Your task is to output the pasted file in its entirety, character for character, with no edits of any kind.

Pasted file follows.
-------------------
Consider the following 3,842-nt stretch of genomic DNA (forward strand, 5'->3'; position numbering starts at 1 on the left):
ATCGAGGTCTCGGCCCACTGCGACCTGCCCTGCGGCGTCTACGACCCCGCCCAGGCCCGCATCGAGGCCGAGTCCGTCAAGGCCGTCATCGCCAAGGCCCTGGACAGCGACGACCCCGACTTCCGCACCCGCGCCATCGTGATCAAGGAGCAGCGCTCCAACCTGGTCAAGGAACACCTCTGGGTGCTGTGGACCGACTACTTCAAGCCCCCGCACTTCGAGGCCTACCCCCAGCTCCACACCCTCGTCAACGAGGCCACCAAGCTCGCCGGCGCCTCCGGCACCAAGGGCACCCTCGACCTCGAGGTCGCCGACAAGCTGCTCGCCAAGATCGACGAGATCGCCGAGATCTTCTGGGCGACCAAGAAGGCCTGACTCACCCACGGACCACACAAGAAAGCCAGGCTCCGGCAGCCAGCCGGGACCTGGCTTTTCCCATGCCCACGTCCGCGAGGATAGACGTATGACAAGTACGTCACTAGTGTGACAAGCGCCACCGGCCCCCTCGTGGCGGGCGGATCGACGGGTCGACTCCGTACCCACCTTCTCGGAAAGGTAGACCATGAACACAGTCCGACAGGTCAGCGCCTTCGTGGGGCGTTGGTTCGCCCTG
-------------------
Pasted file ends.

Consider the following 3,842-nt stretch of genomic DNA (forward strand, 5'->3'; position numbering starts at 1 on the left):
ATCGAGGTCTCGGCCCACTGCGACCTGCCCTGCGGCGTCTACGACCCCGCCCAGGCCCGCATCGAGGCCGAGTCCGTCAAGGCCGTCATCGCCAAGGCCCTGGACAGCGACGACCCCGACTTCCGCACCCGCGCCATCGTGATCAAGGAGCAGCGCTCCAACCTGGTCAAGGAACACCTCTGGGTGCTGTGGACCGACTACTTCAAGCCCCCGCACTTCGAGGCCTACCCCCAGCTCCACACCCTCGTCAACGAGGCCACCAAGCTCGCCGGCGCCTCCGGCACCAAGGGCACCCTCGACCTCGAGGTCGCCGACAAGCTGCTCGCCAAGATCGACGAGATCGCCGAGATCTTCTGGGCGACCAAGAAGGCCTGACTCACCCACGGACCACACAAGAAAGCCAGGCTCCGGCAGCCAGCCGGGACCTGGCTTTTCCCATGCCCACGTCCGCGAGGATAGACGTATGACAAGTACGTCACTAGTGTGACAAGCGCCACCGGCCCCCTCGTGGCGGGCGGATCGACGGGTCGACTCCGTACCCACCTTCTCGGAAAGGTAGACCATGAACACAGTCCGACAGGTCAGCGCCTTCGTGGGGCGTTGGTTCGCCCTG